‘Vampire companies’ slowing China’s growth
China isn’t just contending with falling stocks, a plunging currency and a slowing economy.
It’s got vampire trouble, too.
The Chinese economy is pock-marked with companies that can’t pay their bills and survive only with government help. Jiangshi, the Chinese call them — “vampire companies.” Or zombies.
These ghoulish companies and their debts are hindering the world’s second-biggest economy and will likely do so for years. Companies that miss debt payments inflict losses on banks, which then find it hard to lend even to solid companies. By propping up vampire companies, the government can weaken the entire economic ecosystem.
All of which helps explain why the global economy is sputtering and why investors have been gripped by panic.
“It’s undoubtedly a very serious problem,” says Charles Collyns, chief economist at the Institute of International Finance. “The Chinese so far have been very reluctant to let market mechanisms work their way.”
On Friday, as finance ministers and central bankers of the Group of 20 major economies began meeting in Shanghai, Zhou Xiaochuan, head of China’s central bank, insisted that Chinese authorities closely monitor debt loads. Even so, he said he expects China’s economy “to grow at a moderate-to-high pace.”
The debt buildup is vast. Chinese corporations (excluding financial companies) had amassed $14.5 trillion in debt by mid-2015, up 4½-fold from eight years earlier, according to the McKinsey Global Institute.
That debt equaled 131 percent of China’s gross domestic product, up from 76 percent in mid-2007. That’s nearly double U.S. corporate debts’ share of U.S. GDP, McKinsey says.
China’s total debts — everything owed by corporations, households, government and financial firms — climbed from $6.6 trillion in mid-2007 to $31.9 trillion by mid-2015. It equals 290 percent of China’s GDP, McKinsey says — astoundingly high for a still-developing economy.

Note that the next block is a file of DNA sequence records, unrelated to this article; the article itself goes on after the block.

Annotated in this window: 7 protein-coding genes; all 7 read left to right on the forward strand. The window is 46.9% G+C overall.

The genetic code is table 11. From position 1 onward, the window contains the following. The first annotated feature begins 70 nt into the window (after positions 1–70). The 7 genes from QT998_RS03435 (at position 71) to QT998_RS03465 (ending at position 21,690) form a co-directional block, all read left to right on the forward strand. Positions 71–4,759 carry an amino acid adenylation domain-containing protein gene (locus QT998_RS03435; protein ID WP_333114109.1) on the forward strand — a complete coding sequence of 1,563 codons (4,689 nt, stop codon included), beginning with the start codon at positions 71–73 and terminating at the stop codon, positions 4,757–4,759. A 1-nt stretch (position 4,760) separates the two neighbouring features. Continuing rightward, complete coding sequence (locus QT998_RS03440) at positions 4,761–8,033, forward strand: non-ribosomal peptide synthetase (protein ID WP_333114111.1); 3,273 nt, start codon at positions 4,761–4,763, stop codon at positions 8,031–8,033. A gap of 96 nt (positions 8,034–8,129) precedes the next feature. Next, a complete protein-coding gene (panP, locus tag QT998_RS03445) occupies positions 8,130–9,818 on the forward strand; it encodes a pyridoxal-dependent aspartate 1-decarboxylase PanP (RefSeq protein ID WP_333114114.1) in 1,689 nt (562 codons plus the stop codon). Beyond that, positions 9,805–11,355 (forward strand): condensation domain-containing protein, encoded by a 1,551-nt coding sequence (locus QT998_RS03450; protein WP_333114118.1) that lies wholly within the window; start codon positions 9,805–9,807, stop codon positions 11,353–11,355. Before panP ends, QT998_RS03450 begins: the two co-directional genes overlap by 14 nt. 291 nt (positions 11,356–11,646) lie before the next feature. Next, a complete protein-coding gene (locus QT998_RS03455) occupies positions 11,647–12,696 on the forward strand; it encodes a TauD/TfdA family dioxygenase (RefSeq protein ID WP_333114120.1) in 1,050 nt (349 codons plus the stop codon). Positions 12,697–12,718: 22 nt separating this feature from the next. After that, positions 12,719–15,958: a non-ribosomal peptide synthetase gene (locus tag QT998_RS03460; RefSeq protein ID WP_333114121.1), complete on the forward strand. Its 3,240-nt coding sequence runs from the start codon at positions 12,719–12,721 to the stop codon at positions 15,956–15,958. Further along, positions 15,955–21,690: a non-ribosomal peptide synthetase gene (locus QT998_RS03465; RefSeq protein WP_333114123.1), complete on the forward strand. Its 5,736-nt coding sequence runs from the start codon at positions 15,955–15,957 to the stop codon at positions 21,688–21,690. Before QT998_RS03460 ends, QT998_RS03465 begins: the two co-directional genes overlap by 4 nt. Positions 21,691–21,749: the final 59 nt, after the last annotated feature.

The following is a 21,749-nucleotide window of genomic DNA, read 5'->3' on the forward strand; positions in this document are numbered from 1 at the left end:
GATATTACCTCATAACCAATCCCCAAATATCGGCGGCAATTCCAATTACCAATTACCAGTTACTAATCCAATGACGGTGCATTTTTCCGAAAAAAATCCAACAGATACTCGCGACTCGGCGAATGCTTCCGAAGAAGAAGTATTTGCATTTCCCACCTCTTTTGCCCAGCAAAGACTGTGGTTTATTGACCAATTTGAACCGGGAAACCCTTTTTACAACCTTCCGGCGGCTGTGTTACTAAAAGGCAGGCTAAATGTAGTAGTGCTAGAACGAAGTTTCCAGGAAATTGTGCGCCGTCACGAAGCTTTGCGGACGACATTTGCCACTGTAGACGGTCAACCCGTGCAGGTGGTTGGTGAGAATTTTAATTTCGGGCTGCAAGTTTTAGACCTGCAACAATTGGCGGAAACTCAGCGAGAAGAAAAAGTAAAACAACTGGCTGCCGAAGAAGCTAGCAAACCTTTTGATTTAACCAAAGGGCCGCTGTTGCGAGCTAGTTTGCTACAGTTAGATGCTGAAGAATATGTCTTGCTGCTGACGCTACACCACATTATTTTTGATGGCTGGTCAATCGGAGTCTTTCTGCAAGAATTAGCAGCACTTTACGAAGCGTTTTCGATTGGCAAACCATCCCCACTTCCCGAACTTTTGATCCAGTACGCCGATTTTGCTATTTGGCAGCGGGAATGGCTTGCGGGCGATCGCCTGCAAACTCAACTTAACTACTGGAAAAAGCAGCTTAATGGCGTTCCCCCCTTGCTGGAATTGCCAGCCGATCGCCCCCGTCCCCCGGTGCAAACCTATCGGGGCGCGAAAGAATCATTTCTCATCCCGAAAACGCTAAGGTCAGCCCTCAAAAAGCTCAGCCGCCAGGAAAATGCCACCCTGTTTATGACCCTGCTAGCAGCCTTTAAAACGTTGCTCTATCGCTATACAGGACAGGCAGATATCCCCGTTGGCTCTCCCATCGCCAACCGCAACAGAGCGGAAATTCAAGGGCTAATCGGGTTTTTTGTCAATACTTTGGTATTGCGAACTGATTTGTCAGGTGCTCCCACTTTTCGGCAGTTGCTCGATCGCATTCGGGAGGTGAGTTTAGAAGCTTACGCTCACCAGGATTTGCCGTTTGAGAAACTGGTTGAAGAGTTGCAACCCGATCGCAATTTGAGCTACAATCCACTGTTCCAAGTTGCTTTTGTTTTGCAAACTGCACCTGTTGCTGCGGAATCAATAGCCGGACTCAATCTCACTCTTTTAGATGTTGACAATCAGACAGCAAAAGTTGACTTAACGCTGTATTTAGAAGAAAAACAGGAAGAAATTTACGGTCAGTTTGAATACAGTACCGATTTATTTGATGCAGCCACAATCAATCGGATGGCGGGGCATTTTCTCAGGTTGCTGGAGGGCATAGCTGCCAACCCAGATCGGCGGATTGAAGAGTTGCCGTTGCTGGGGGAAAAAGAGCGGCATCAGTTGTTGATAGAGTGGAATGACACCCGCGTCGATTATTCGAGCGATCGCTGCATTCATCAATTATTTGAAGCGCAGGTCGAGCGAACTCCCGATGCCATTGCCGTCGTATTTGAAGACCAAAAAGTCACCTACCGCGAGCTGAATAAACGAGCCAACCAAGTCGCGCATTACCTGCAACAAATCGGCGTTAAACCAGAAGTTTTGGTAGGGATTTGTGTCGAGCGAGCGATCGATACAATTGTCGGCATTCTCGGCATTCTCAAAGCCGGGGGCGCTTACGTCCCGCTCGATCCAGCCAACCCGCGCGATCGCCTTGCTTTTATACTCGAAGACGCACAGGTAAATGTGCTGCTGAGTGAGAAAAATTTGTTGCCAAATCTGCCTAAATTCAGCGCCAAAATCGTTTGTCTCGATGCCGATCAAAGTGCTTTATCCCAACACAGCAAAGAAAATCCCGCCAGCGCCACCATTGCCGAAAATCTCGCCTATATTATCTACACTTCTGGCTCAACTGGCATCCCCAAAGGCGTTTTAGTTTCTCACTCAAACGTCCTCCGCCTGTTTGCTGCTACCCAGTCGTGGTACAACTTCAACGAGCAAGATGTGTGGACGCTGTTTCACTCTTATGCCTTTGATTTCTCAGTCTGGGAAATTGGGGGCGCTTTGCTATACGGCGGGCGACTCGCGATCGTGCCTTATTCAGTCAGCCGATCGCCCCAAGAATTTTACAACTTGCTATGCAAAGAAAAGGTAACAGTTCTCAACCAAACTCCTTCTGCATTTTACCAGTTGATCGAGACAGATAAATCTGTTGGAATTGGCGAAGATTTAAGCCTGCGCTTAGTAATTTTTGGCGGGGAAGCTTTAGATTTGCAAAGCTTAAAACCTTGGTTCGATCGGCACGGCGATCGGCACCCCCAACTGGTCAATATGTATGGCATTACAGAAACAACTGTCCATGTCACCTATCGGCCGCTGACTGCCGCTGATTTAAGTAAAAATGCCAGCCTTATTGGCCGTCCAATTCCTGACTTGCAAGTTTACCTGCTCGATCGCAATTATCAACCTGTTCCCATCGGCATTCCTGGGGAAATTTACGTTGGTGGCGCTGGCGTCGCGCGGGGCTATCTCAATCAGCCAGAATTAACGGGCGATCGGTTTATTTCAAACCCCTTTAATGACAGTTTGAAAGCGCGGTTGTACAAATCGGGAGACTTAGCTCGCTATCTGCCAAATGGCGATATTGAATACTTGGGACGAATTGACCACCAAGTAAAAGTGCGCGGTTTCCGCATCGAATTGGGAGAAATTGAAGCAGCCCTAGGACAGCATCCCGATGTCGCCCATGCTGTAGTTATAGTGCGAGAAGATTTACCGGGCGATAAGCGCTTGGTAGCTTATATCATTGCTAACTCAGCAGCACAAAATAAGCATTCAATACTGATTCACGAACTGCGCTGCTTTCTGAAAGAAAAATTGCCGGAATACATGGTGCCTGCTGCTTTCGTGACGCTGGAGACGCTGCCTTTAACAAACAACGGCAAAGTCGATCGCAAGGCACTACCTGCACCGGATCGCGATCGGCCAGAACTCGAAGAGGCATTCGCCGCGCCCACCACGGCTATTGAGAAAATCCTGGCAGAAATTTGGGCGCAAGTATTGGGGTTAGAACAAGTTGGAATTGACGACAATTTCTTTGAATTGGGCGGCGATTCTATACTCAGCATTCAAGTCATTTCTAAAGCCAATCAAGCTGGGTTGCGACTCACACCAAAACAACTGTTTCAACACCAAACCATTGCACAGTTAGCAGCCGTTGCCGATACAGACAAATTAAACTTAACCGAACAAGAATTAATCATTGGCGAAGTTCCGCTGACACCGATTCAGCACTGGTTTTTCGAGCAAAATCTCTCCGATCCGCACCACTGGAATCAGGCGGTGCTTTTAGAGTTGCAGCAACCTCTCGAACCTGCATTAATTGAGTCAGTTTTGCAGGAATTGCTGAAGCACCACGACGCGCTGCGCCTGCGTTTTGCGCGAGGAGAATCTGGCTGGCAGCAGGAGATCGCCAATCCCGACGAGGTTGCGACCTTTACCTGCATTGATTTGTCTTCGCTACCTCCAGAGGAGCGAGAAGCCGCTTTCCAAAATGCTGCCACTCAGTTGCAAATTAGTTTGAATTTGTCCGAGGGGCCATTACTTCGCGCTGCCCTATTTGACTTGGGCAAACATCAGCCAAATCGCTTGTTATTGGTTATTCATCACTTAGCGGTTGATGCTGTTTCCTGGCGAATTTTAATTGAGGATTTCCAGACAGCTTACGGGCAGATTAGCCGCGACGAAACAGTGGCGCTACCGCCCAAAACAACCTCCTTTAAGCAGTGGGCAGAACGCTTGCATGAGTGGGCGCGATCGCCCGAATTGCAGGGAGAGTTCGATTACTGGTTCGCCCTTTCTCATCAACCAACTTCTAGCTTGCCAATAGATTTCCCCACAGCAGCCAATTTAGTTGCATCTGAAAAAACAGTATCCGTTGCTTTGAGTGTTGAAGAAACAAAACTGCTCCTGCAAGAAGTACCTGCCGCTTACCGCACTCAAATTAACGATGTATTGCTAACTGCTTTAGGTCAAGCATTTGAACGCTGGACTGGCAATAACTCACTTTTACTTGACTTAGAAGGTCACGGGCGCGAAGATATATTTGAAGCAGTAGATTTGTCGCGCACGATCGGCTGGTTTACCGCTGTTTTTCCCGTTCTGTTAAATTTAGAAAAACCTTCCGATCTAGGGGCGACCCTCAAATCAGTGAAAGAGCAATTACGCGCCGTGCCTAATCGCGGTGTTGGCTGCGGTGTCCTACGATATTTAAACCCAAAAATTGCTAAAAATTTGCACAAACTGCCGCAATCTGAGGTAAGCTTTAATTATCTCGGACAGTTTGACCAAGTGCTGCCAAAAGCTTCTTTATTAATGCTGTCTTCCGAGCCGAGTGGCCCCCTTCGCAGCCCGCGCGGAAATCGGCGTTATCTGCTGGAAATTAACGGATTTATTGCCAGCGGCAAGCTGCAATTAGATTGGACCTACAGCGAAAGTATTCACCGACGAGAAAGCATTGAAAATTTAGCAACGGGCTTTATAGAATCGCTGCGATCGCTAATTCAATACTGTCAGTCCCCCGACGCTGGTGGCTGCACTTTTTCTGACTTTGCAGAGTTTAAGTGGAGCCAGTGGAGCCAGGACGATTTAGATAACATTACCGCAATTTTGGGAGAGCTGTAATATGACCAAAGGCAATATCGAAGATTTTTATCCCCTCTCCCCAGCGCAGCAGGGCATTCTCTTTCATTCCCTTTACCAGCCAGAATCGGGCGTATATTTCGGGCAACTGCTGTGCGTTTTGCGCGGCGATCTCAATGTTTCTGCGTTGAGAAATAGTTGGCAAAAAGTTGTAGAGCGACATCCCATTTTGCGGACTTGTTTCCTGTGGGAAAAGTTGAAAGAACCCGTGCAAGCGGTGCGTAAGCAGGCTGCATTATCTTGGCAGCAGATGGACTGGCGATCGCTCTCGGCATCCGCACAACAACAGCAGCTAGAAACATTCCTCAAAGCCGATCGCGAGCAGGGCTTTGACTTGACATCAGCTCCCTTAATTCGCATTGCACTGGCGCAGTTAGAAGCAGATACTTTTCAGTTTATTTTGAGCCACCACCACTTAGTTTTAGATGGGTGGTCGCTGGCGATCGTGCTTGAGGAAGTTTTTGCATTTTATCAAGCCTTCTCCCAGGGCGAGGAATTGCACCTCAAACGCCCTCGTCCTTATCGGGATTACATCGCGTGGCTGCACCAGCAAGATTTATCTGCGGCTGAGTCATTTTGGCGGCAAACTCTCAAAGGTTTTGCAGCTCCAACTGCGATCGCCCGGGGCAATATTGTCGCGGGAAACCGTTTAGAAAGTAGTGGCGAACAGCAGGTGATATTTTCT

When banks lend with a frenzy, they tend to make blunders as they shovel money to companies that can’t repay. Buried in bad loans, banks tend to curtail the credit that’s vital to growth.
For years, China’s debts remained fairly stable. But they surged after Beijing delivered a huge stimulus program in 2008 to fight the global recession. Under orders, state-owned banks pumped out loans. And local governments piled up debt to finance the construction of low-income apartments, roads and other projects meant to juice growth.
By keeping China’s economy humming, the stimulus program helped energize the global economy. And it added little to Beijing’s own debt because it appeared on the books of banks and state-owned companies. Some loans financed factory construction in poor regions or development in areas with disadvantaged ethnic groups.
Now, the debt is returning to haunt China.
Still, the debt isn’t likely to ignite a financial panic like the one that paralyzed Wall Street in 2008 and closed Greek banks. China won’t have to beg foreign creditors for a bailout in exchange for growth-killing spending cuts and tax hikes.
“This is not a Greece-like situation,” says Susan Lund, a partner at the McKinsey Global Institute. “Only 5 percent of Chinese debt is owed to foreign creditors.”
Beijing has enough money to absorb a load of bad debts and avert a catastrophe. Yet the debts will likely hobble its economy for years. The problem, says Ruchir Sharma of Morgan Stanley Investment Management, isn’t just the magnitude of the debts. It’s also the speed with which China accumulated them.
Sharma and his team reviewed what happened to 30 countries that quickly ran up private debts after World War II. It wasn’t pretty. All suffered sharp slowdowns. He suspects that China’s economy is headed toward 4 percent annual growth from the 6.9 percent the government reported for 2015.
Most economists aren’t as pessimistic. But there’s widespread suspicion that China’s official numbers overstate growth.